I don’t think so. We need both, but we already have one – the education. I’m not laying claim to know exactly what infrastructure would be best for NZ, that’s a huge and complicated question that would probably just betray bias. But it’s pretty clear, since we have excellent educational outcomes, that that is not our problem, and to say it is our problem is just setting up the sector as a whipping boy.

    Comment by phuzzo — March 15, 2012 @ 7:33 pm

  38. So as far as I can tell, Shearer gave his “Meh..” speech in March.

    Comment by Steve (@nza1) — March 15, 2012 @ 7:40 pm

  39. The distinctive features of Finland’s education system include its egalitarian ethos and outcomes, its highly qualified and well respected teaching staff, and its emphasis on engaging parents in their children’s learning, which fosters positive relationships between home and school.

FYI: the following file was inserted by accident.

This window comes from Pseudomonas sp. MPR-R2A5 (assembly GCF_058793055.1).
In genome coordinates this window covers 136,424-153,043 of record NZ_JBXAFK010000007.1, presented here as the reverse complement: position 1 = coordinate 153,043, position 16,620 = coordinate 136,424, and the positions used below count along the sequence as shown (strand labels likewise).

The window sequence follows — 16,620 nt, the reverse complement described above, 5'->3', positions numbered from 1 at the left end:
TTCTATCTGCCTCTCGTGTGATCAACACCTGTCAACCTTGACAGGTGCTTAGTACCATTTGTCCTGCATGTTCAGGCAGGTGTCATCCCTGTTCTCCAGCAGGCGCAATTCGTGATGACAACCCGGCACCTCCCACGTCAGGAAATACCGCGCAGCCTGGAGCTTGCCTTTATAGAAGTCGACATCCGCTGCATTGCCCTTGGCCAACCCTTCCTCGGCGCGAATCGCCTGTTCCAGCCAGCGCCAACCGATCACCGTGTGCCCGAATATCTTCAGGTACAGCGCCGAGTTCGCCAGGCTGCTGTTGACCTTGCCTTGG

http://en.wikipedia.org/wiki/Education_in_Finland

    Comment by Laura — March 15, 2012 @ 8:36 pm

  40. Finland is NOT New Zealand. Neither is Ireland.

    They are probably equidistant from Hawaii.

    finland

    Comment by peterlepaysan — March 15, 2012 @ 9:31 pm

  41. “Students are right to be switching to finance oriented degrees. With the entire OECD sitting with it’s head in the sand about the fact that the finance industry has killed their economies, it’s triumphant. ”

    Great comment. I think the OECD have got it’s head in sand over a lot of things.

    Comment by K2 — March 15, 2012 @ 10:23 pm

  42. >Great comment. I think the OECD have got it’s head in sand over a lot of things.